This data shows that my Adult Education Budget is working for London. Adult learning can be transformative and I’m so proud that this is helping Londoners get the skills they need to access good work and boost their earnings, as well as increasing their mental wellbeing and confidence”

“I’m committed to helping even more Londoners benefit from the adult training opportunities London has to offer, which is why I’m investing £135m in new programmes to help thousands more Londoners gain the skills they need to work in sectors crucial to London’s economy and future success. Adult education is key to helping to build a better London for everyone – a fairer and more prosperous city for all Londoners.”

Basirat Amure, achieved Functional Skills English and Maths in July 2022 and is currently undertaking GCSE English and Maths at Morley College Waterloo Centre. Basirat said: 

“Studying English and Maths at Morley has completely changed my outlook on life. It has empowered me and given me the confidence to pursue my career ambitions”

Piyaporn Lahr took part in the Amazon Web Service Restart Programme through Westminster Adult Education Service (WAES). Piyaporn said: 

“This gave me the confidence for interview preparation, and I have now landed a new role as a Trainee Cloud Engineer for a technology consultancy firm”

Angus Knowles-Cutler, BusinessLDN representative on the Skills for Londoners board and Chair of the Outcomes for Londoners Task and Finish Group said:

“In an ever-changing labour market, training must deliver the skills that businesses, and London, needs to thrive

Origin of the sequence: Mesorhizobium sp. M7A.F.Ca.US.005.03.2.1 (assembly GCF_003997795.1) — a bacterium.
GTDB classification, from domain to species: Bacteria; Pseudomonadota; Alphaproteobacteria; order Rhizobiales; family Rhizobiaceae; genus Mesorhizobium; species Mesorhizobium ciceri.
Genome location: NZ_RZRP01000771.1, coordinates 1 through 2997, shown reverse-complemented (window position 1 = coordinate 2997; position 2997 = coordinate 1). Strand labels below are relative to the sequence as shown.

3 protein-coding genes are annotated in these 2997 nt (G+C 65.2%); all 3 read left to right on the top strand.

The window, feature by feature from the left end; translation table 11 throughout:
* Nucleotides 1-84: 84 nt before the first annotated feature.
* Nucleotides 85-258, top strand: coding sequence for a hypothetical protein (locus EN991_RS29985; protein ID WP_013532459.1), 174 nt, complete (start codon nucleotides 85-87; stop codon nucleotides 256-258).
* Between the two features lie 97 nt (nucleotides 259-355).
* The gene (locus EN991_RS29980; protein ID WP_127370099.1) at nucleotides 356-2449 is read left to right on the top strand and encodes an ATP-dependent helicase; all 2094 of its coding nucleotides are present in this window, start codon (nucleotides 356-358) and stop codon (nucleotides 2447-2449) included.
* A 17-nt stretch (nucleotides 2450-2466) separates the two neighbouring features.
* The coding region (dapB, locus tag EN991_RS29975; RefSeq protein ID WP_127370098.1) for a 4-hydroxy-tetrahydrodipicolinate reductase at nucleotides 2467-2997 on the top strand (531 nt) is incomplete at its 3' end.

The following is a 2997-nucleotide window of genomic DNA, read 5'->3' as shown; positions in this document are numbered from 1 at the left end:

I’m pleased that the funding announced today will help thousands more Londoners gain new skills and secure good work in sectors key to our economy.”

Gerry McDonald, Association of Colleges representative on the Skills for Londoners Board said: 

“Colleges across London can attest to the impact of the Mayor’s Adult Education Budget. From people taking their first steps in education, to those gaining industry-relevant skills to boost their careers, adult learning is having a transformational impact on Londoners.

‘We supported the London Learner Survey and are proud to be working with City Hall on delivering the Adult Education Budget. I’m delighted that thousands more Londoners will be supported through the funding announced by the Mayor today.”

  • The London Learner Survey was launched in the academic year 2021/22 to help measure the outcomes achieved by Londoners after taking courses funded by the GLA’s Adult Education Budget (AEB).
  • The survey takes place when the learner begins their course and 5-7 months following their course completion. The data is weighted to be representative of both learning and learners.  
  • The GLA is the only funding authority with this level of insight into learner outcomes.
  • 52% of Londoners reported a positive economic change after learning. In 2021/22 an estimated 100,000 Londoners got into work, experienced an increase in pay or went onto further learning through the AEB, including 30,000 Londoners who went into employment, and 20,000 Londoners who have increased their earnings. On average, employed learners increased their earnings by 10%.